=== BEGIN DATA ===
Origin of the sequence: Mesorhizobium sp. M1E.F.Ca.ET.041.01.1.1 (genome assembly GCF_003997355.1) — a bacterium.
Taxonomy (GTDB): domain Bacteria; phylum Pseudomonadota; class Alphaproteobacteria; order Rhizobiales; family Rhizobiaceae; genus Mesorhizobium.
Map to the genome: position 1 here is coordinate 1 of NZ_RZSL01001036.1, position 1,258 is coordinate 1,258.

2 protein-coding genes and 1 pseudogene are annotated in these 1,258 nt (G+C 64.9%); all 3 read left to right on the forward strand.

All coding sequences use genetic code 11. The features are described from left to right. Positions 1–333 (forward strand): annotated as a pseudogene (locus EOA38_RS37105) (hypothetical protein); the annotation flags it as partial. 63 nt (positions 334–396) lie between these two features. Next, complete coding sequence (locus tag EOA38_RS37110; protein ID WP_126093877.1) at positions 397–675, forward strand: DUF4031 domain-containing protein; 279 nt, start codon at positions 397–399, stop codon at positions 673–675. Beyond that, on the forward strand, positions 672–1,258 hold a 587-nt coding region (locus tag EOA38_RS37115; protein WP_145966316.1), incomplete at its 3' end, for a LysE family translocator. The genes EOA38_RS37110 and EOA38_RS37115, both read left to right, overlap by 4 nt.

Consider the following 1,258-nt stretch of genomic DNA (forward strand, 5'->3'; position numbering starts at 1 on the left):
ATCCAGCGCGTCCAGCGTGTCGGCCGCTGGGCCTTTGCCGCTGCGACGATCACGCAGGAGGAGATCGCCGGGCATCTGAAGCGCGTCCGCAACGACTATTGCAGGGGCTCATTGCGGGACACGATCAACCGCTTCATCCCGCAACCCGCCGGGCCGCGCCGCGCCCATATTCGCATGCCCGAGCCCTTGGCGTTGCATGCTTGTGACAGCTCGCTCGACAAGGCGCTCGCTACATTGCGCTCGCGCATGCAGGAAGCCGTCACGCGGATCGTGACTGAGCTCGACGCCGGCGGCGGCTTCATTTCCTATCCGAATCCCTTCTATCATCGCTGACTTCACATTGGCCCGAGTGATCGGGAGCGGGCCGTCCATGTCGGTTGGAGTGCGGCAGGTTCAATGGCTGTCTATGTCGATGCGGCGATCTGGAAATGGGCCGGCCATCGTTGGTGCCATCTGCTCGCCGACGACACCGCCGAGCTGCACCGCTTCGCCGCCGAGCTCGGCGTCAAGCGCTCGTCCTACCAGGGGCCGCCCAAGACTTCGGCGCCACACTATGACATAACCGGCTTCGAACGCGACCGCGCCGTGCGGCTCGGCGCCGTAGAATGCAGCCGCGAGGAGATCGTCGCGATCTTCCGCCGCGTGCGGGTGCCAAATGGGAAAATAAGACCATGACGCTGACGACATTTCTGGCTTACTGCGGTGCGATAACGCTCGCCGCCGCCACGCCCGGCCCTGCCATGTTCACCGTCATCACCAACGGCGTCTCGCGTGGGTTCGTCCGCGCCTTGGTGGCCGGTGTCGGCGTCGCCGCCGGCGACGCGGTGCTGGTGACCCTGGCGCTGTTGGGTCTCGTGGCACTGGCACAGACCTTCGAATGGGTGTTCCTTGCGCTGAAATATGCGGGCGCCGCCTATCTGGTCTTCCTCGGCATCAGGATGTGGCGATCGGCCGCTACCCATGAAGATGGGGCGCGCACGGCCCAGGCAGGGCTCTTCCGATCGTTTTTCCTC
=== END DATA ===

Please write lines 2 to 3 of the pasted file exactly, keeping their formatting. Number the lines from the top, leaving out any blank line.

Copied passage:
Taxonomy (GTDB): domain Bacteria; phylum Pseudomonadota; class Alphaproteobacteria; order Rhizobiales; family Rhizobiaceae; genus Mesorhizobium.
Map to the genome: position 1 here is coordinate 1 of NZ_RZSL01001036.1, position 1,258 is coordinate 1,258.